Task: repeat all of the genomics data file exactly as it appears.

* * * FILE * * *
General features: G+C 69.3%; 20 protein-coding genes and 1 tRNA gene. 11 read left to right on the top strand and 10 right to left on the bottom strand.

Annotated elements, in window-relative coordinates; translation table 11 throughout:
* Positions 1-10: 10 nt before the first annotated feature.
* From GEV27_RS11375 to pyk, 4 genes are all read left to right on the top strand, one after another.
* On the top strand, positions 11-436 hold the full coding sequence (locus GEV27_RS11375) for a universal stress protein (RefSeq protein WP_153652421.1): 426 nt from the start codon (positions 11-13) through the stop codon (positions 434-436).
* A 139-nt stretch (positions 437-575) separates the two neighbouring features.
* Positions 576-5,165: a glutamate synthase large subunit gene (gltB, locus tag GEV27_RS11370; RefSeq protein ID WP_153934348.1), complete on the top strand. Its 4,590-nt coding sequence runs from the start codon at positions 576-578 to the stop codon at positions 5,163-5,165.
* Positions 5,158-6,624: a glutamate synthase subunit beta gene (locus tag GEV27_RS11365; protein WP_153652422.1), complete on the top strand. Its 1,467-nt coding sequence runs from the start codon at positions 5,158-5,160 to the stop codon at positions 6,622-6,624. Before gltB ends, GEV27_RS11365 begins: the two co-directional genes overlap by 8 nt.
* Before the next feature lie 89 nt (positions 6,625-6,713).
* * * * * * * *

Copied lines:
General features: G+C 69.3%; 20 protein-coding genes and 1 tRNA gene. 11 read left to right on the top strand and 10 right to left on the bottom strand.

Annotated elements, in window-relative coordinates; translation table 11 throughout:
* Positions 1-10: 10 nt before the first annotated feature.
* From GEV27_RS11375 to pyk, 4 genes are all read left to right on the top strand, one after another.
* On the top strand, positions 11-436 hold the full coding sequence (locus GEV27_RS11375) for a universal stress protein (RefSeq protein WP_153652421.1): 426 nt from the start codon (positions 11-13) through the stop codon (positions 434-436).
* A 139-nt stretch (positions 437-575) separates the two neighbouring features.
* Positions 576-5,165: a glutamate synthase large subunit gene (gltB, locus tag GEV27_RS11370; RefSeq protein ID WP_153934348.1), complete on the top strand. Its 4,590-nt coding sequence runs from the start codon at positions 576-578 to the stop codon at positions 5,163-5,165.
* Positions 5,158-6,624: a glutamate synthase subunit beta gene (locus tag GEV27_RS11365; protein WP_153652422.1), complete on the top strand. Its 1,467-nt coding sequence runs from the start codon at positions 5,158-5,160 to the stop codon at positions 6,622-6,624. Before gltB ends, GEV27_RS11365 begins: the two co-directional genes overlap by 8 nt.
* Before the next feature lie 89 nt (positions 6,625-6,713).